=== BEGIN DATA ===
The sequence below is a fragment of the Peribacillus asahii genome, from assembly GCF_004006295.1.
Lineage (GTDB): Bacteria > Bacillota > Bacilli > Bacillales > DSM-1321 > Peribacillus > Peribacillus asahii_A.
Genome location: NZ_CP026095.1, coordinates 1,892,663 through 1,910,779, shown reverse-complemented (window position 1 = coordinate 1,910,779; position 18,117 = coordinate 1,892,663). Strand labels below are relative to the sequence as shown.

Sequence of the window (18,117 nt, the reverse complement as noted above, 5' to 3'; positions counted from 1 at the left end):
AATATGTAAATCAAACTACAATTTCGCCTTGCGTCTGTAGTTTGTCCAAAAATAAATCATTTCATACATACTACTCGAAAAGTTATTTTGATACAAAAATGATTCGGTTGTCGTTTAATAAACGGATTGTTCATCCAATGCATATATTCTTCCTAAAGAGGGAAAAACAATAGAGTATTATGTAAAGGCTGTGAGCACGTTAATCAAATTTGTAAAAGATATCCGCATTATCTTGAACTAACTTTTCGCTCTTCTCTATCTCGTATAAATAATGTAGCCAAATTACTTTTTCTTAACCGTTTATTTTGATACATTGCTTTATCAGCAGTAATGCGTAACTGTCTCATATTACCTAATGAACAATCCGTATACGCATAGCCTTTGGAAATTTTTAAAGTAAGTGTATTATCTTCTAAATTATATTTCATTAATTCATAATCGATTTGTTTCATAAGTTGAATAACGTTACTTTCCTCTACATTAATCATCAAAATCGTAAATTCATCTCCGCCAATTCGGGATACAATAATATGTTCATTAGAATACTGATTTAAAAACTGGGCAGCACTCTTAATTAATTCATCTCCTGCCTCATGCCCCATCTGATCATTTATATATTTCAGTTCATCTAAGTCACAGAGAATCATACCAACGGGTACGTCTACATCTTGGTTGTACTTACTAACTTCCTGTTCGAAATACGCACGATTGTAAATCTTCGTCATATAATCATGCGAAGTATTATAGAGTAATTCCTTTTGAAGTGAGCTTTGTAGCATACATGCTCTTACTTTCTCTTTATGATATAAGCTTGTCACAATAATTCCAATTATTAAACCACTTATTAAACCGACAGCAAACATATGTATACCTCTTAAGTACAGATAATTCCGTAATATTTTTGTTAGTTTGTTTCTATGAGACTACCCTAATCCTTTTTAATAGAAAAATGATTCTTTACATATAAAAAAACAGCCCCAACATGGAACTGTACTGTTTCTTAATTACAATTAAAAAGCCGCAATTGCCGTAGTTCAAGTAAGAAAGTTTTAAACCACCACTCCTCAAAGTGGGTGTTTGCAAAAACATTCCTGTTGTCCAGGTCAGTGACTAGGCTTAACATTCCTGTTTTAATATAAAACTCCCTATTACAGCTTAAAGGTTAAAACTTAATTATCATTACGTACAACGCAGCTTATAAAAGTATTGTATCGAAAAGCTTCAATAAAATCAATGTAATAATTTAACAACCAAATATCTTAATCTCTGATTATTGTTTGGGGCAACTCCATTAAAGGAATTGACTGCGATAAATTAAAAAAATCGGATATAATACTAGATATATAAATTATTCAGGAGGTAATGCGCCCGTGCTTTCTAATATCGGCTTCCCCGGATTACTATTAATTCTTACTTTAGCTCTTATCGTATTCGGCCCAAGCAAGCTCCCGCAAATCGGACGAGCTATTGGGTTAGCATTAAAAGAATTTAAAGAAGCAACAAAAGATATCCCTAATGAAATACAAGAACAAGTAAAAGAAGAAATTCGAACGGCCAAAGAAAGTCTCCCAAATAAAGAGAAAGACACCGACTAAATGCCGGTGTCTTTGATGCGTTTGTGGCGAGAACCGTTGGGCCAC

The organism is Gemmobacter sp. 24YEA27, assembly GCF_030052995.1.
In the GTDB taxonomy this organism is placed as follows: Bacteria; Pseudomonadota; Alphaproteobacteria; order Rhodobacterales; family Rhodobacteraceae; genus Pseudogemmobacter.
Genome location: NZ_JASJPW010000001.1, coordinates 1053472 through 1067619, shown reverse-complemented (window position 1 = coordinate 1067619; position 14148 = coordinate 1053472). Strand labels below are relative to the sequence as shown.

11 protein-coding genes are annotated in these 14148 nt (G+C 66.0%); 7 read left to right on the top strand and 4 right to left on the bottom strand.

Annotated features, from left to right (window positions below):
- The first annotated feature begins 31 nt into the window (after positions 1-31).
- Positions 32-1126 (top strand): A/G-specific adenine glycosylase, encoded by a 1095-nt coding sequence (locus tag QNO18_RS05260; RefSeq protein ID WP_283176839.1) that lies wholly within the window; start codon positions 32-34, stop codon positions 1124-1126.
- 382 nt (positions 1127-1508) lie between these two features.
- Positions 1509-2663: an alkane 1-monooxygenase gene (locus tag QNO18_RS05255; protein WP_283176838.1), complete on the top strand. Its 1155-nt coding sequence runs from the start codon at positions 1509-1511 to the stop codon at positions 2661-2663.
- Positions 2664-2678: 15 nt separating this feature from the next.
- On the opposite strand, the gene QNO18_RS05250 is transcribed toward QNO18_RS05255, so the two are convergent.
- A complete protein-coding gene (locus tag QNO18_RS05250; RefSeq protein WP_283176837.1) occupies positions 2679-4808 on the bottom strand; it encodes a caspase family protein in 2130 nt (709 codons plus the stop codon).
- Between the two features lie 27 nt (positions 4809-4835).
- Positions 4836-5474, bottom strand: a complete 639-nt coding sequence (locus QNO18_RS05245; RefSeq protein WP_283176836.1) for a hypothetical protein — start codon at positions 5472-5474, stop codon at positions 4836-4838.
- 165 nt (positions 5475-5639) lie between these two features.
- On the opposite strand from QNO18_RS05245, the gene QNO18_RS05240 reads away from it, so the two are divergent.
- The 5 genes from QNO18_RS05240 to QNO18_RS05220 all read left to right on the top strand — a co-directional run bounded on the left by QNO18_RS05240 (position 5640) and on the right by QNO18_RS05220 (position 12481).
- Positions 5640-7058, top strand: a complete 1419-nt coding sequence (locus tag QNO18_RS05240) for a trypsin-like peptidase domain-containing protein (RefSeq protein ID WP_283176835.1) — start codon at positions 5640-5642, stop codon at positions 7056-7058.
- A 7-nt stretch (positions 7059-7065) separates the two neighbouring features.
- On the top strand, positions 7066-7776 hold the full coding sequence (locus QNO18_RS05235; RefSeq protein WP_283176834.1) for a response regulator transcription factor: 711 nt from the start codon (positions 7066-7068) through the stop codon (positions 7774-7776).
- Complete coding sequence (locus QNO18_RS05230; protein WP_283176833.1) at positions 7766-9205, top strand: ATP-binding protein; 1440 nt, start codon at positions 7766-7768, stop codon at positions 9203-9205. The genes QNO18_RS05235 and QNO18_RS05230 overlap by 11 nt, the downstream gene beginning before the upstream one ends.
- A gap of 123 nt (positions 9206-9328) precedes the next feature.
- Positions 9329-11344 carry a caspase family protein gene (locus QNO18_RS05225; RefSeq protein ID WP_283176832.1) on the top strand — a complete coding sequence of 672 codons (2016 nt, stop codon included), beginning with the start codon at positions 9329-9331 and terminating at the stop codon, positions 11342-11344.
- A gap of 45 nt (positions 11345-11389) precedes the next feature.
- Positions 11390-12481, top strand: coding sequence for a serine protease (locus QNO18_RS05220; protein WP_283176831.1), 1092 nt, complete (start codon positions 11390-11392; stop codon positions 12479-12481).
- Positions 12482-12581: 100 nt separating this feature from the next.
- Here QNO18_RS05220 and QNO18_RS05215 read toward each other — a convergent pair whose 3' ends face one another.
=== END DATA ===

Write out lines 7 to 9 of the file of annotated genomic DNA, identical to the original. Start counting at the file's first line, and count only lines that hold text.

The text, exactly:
In the GTDB taxonomy this organism is placed as follows: Bacteria; Pseudomonadota; Alphaproteobacteria; order Rhodobacterales; family Rhodobacteraceae; genus Pseudogemmobacter.
Genome location: NZ_JASJPW010000001.1, coordinates 1053472 through 1067619, shown reverse-complemented (window position 1 = coordinate 1067619; position 14148 = coordinate 1053472). Strand labels below are relative to the sequence as shown.

11 protein-coding genes are annotated in these 14148 nt (G+C 66.0%); 7 read left to right on the top strand and 4 right to left on the bottom strand.